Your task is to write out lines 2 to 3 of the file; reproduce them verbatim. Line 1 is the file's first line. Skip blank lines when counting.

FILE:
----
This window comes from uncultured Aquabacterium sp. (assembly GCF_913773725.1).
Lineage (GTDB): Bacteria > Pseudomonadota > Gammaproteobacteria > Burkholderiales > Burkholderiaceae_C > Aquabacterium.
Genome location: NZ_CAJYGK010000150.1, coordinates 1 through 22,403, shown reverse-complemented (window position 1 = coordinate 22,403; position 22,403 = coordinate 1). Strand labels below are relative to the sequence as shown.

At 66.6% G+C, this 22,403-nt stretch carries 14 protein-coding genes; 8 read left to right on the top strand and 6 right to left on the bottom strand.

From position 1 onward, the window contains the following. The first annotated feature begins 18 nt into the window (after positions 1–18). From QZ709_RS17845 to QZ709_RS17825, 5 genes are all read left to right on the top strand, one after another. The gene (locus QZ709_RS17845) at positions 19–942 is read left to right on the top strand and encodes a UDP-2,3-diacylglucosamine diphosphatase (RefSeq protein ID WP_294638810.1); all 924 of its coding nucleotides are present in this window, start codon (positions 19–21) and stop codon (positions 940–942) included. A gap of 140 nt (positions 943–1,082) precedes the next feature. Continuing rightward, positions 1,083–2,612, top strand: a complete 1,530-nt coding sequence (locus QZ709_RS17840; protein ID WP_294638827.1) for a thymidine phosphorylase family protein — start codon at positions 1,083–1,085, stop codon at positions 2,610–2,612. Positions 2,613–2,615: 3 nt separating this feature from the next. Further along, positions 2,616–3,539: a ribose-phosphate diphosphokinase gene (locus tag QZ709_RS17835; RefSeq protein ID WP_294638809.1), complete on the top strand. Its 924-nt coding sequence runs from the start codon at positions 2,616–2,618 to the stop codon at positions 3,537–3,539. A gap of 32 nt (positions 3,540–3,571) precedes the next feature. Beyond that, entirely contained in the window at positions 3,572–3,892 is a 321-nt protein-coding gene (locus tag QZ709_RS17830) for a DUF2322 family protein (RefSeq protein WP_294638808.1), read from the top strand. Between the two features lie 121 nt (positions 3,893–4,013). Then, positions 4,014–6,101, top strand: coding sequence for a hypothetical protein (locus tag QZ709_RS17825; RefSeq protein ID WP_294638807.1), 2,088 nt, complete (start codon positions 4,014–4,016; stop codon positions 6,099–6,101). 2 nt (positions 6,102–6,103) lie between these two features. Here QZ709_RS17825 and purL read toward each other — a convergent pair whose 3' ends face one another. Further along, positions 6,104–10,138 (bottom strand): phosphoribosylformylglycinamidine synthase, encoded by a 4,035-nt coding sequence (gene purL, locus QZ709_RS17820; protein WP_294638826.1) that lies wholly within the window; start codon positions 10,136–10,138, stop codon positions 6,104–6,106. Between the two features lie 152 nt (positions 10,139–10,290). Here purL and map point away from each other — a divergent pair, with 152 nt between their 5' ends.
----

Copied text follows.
Lineage (GTDB): Bacteria > Pseudomonadota > Gammaproteobacteria > Burkholderiales > Burkholderiaceae_C > Aquabacterium.
Genome location: NZ_CAJYGK010000150.1, coordinates 1 through 22,403, shown reverse-complemented (window position 1 = coordinate 22,403; position 22,403 = coordinate 1). Strand labels below are relative to the sequence as shown.